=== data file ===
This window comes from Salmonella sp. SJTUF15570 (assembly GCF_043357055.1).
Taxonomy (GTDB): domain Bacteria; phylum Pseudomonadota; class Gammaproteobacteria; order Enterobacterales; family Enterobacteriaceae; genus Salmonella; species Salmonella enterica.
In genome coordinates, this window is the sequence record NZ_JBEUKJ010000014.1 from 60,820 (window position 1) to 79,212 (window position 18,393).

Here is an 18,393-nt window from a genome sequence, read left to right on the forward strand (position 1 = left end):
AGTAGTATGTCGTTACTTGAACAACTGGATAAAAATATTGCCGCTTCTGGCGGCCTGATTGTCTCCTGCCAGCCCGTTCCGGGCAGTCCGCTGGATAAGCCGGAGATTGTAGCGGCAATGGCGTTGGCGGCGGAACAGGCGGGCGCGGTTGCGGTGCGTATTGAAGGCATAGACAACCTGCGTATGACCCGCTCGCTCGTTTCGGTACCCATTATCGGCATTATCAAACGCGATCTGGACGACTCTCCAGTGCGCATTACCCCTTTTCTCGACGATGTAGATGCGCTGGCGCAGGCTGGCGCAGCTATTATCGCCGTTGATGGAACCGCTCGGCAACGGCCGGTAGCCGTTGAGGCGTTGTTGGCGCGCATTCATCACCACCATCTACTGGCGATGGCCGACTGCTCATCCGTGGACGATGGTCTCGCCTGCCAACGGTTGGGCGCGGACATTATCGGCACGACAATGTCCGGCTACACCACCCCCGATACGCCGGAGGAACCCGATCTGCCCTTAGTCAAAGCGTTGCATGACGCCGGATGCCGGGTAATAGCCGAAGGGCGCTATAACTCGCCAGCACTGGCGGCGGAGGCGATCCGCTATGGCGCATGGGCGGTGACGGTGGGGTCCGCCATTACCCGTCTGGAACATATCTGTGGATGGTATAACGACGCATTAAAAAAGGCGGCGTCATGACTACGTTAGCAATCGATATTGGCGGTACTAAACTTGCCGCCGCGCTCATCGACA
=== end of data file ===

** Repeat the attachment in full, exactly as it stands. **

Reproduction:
This window comes from Salmonella sp. SJTUF15570 (assembly GCF_043357055.1).
Taxonomy (GTDB): domain Bacteria; phylum Pseudomonadota; class Gammaproteobacteria; order Enterobacterales; family Enterobacteriaceae; genus Salmonella; species Salmonella enterica.
In genome coordinates, this window is the sequence record NZ_JBEUKJ010000014.1 from 60,820 (window position 1) to 79,212 (window position 18,393).

Here is an 18,393-nt window from a genome sequence, read left to right on the forward strand (position 1 = left end):
AGTAGTATGTCGTTACTTGAACAACTGGATAAAAATATTGCCGCTTCTGGCGGCCTGATTGTCTCCTGCCAGCCCGTTCCGGGCAGTCCGCTGGATAAGCCGGAGATTGTAGCGGCAATGGCGTTGGCGGCGGAACAGGCGGGCGCGGTTGCGGTGCGTATTGAAGGCATAGACAACCTGCGTATGACCCGCTCGCTCGTTTCGGTACCCATTATCGGCATTATCAAACGCGATCTGGACGACTCTCCAGTGCGCATTACCCCTTTTCTCGACGATGTAGATGCGCTGGCGCAGGCTGGCGCAGCTATTATCGCCGTTGATGGAACCGCTCGGCAACGGCCGGTAGCCGTTGAGGCGTTGTTGGCGCGCATTCATCACCACCATCTACTGGCGATGGCCGACTGCTCATCCGTGGACGATGGTCTCGCCTGCCAACGGTTGGGCGCGGACATTATCGGCACGACAATGTCCGGCTACACCACCCCCGATACGCCGGAGGAACCCGATCTGCCCTTAGTCAAAGCGTTGCATGACGCCGGATGCCGGGTAATAGCCGAAGGGCGCTATAACTCGCCAGCACTGGCGGCGGAGGCGATCCGCTATGGCGCATGGGCGGTGACGGTGGGGTCCGCCATTACCCGTCTGGAACATATCTGTGGATGGTATAACGACGCATTAAAAAAGGCGGCGTCATGACTACGTTAGCAATCGATATTGGCGGTACTAAACTTGCCGCCGCGCTCATCGACA